[96] 0.815042288 0.093814633 -0.180128307 -0.679176114 -0.795664836
```

`x3`

```
[1] 0.789491656 -0.428773857 -0.004451979 1.269232645 -0.051647781
[6] -0.066589858 -0.648634245 0.276969771 0.140654010 -0.808308276
[11] -0.076436932 0.511148633 0.090902723 0.517748567 -0.354745177
[16] -0.862677961 -0.378356437 0.753806862 0.765405924 -0.967240447
[21] -0.160775629 -0.951106158 0.085793013 0.352847115 1.835602353
[26] -0.939500700 0.321279933 -0.388913507 1.164002359 -1.450849226
[31] 1.385467049 0.191128627 -1.901605458 -0.308854682 -0.933424121
[36] -0.152954207 0.236287565 0.617729229 -0.322480842 -1.458479413
[41] -0.990432157 -1.413272946 0.594344711 -0.174667832 0.691274091
[46] -0.493905427 -0.426066260 -0.484788912 0.069343429 1.118955902
[51] -0.079358000 0.430337772 -0.125986391 -0.489180753 0.522330403
[56] 1.965114792 -0.234914065 -0.055431792 -0.978963620 -0.051563889
[61] 1.127673928 0.486589000 -1.286946871 0.040664296 0.651547534
[66] 0.407362665 -1.451991144 -0.002698506 1.679512712 0.204938286
[71] -0.257614929 -0.606784910 -0.459843793 1.027801732 0.043451202
[76] -0.835943800 -0.005825615 -0.698470685 0.287640810 -0.727696793
[81] 0.731907208 -0.574634905 -0.562905971 -0.925444672 0.278726517
[86] 0.476111365 0.260630354 -0.176800552 -0.316708585 0.031575627
[91] -0.004682573 -0.948204414 1.827630136 1.572350142 -1.150703713
[96] -1.221416396 -1.170852083 0.489432540 1.678925656 0.952789026
```

We can combine them into a new set of random numbers in the following way. Take the first element of x1, x2 and x3: -1.5698991, -0.860266 and 0.7894917. Square them, take the sum and write down the result as the first random number in our new set:

(-1.5698991)^{2} + (-0.860266)^{2} + (0.7894917)^{2} = 3.8279379 <— first random number in our new set.

Do the same operation for the other 99 elements. In R, this can be done by the command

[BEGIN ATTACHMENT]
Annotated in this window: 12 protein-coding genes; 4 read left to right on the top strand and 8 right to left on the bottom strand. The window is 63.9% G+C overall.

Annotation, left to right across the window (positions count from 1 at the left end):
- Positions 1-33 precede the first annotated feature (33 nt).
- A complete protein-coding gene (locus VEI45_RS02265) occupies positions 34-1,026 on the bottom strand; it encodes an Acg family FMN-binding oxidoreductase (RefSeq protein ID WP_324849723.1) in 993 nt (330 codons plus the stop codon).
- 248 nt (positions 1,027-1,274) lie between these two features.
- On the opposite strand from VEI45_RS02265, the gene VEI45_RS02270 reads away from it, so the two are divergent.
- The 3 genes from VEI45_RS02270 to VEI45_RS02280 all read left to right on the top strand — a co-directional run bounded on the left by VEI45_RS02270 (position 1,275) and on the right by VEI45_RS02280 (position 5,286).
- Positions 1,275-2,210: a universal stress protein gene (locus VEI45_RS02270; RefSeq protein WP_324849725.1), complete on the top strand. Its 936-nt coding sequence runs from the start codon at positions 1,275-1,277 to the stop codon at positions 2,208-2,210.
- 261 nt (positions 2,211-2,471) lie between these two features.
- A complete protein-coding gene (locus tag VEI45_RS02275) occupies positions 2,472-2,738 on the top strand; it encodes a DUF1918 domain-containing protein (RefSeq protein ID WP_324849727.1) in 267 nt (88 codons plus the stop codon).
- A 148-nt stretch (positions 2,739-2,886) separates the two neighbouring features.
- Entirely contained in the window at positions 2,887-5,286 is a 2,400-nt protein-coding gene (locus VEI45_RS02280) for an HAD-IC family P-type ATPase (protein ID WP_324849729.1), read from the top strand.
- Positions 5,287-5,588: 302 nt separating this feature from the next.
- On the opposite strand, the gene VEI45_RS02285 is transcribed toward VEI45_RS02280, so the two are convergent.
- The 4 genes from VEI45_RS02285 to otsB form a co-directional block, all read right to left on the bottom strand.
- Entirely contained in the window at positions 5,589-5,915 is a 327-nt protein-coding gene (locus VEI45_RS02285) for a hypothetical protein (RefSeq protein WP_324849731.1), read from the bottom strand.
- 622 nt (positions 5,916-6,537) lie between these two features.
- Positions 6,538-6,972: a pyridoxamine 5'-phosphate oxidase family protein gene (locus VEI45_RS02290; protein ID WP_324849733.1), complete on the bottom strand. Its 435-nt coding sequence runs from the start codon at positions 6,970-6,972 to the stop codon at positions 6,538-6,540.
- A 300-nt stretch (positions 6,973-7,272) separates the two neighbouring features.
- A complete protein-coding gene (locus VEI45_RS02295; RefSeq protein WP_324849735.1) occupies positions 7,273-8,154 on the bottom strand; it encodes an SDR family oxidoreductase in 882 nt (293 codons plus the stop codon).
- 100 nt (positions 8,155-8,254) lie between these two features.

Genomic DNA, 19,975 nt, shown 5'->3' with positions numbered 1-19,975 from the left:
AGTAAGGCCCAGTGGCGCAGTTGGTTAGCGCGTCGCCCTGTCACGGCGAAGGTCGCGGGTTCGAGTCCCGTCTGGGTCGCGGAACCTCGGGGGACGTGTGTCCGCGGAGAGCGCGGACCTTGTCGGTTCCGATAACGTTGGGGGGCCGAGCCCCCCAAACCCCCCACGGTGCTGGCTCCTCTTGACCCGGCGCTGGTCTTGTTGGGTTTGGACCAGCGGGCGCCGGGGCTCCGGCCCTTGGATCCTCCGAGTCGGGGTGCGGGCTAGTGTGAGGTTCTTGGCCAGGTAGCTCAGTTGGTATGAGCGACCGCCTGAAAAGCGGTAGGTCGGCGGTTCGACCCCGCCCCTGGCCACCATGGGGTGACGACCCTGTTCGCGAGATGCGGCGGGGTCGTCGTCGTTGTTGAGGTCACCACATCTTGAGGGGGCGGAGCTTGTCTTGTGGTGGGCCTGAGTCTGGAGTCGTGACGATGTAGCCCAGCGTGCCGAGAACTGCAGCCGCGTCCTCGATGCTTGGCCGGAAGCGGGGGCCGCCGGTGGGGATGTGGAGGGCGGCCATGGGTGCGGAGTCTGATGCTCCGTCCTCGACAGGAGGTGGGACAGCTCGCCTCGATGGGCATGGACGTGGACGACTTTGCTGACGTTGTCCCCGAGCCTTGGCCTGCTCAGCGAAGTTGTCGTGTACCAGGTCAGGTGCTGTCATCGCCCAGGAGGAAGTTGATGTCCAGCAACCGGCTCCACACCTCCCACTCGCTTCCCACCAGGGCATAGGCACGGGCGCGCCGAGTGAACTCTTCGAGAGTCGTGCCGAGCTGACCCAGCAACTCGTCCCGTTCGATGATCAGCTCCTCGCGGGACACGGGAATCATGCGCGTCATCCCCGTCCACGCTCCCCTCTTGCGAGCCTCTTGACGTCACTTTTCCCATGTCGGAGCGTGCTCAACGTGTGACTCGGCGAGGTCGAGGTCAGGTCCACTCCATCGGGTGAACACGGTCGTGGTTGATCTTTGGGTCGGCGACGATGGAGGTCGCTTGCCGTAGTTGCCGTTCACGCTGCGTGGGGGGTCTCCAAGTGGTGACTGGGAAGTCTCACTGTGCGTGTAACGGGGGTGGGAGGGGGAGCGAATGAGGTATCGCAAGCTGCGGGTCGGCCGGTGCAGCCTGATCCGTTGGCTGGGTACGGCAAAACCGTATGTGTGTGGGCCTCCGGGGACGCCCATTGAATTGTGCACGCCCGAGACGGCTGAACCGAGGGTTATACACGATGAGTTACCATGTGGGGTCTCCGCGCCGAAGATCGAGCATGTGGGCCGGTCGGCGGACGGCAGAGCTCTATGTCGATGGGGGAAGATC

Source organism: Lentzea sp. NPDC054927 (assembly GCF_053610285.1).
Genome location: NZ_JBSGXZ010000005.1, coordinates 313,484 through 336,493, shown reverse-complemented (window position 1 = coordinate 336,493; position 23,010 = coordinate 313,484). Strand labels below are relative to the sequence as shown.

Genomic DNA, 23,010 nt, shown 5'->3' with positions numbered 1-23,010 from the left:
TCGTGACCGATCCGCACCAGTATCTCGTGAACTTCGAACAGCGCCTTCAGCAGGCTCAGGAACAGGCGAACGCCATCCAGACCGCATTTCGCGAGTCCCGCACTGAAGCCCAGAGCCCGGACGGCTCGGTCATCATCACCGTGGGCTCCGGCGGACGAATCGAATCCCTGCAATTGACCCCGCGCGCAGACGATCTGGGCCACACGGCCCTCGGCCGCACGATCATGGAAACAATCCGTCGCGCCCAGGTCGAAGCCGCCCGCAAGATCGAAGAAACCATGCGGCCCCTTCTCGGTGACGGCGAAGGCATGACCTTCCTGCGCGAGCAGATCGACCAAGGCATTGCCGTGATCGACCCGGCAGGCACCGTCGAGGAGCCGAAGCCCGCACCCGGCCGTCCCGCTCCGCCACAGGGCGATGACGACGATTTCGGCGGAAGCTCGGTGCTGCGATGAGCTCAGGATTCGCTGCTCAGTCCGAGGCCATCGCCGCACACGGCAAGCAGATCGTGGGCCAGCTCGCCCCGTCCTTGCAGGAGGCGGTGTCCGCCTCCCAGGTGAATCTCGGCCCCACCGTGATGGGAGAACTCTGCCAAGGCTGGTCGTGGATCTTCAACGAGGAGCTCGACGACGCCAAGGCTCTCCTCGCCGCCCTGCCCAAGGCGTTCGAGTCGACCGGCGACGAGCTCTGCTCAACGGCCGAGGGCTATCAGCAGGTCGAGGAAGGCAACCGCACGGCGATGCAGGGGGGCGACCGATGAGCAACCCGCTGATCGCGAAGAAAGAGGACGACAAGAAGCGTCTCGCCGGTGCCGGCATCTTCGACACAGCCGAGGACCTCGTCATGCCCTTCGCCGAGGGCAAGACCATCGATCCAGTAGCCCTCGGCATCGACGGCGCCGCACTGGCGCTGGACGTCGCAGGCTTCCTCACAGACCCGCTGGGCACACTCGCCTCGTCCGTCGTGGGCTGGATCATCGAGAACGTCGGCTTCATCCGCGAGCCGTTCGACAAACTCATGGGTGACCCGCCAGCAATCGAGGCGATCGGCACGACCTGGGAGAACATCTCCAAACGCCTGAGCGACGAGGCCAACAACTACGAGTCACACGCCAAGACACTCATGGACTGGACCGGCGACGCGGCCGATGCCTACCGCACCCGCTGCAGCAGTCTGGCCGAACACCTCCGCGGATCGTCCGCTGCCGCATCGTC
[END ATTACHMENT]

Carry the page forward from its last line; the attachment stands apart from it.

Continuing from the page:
```
y <- x1^2 + x2^2 + x3^2
y
```

```
[1] 3.82793794 0.34527990 0.03583501 1.68017122 1.70207856
[6] 1.74038232 0.92942246 0.13868461 0.78863881 4.22100139
[11] 4.37973021 3.17975585 2.15455620 2.61683361 1.14765004
[16] 3.94657279 2.09580487 0.73198168 1.82637441 3.18663013
[21] 0.69843910 1.57356179 2.01891864 0.45014573 4.13652984
[26] 0.98516077 1.55438184 2.38514635 3.80268720 6.27588876
[31] 2.84675989 1.18167506 4.05309473 2.71966350 1.04647042
[36] 2.37538219 2.39028680 2.32869278 3.39914306 3.52749663
[41] 1.08786626 5.78804071 1.56015417 4.76008697 4.70793786
[46] 2.90677343 0.42370909 0.48813398 4.80239034 2.71210595
[51] 0.23047733 0.96260414 0.63872651 0.82319072 1.98100779
[56] 10.15183511 1.30676623 0.05958143 0.97407477 6.94474915
[61] 2.44001120 2.94832106 4.81359660 3.51625550 4.74574294
[66] 0.64558109 6.46457954 2.35786831 3.67821397 2.10159840
[71] 4.05494109 2.22925617 4.88082923 2.40627359 5.20110758
[76] 1.83282436 2.52422961 9.83707021 0.89232948 2.97532002
[81] 2.21083032 1.58553604 0.51556568 1.90985684 0.95063197
[86] 0.65044728 1.86344317 1.27949902 2.72738343 0.91568551
[91] 7.56244691 1.40551847 5.56753474 12.88429736 4.14153136
[96] 2.61294639 1.76487502 0.39310830 4.70227629 2.52088609
```

We have just generated a new set of 100 random numbers and stored them in the variable y. We can also do it directly using the following commands:

```
set.seed(764856)
y2 <- rnorm(100)^2 + rnorm(100)^2 + rnorm(100)^2
```

We can verify that y and y2 are the same:

`y-y2`

```
[1] 0 0 0 0 0 0 0 0 0 0 0 0 0 0 0 0 0 0 0 0 0 0 0 0 0 0 0 0 0 0 0 0 0 0 0
[36] 0 0 0 0 0 0 0 0 0 0 0 0 0 0 0 0 0 0 0 0 0 0 0 0 0 0 0 0 0 0 0 0 0 0 0
[71] 0 0 0 0 0 0 0 0 0 0 0 0 0 0 0 0 0 0 0 0 0 0 0 0 0 0 0 0 0 0
```

The new set of random numbers y follow a different distribution than any of x1, x2, and x3. It is also different from the distribution of x1^2, x2^2 and x3^2. The resulting distribution can be calculated theoretically. They are called the \(\chi^2\) distribution with 3 degrees of freedom.

In Statistics, we encounter random numbers following different distributions. Some well-known distributions, e.g. \(\chi^2\), t and F, in statistics arise from transforming and combining different sets of random numbers following a particular distribution.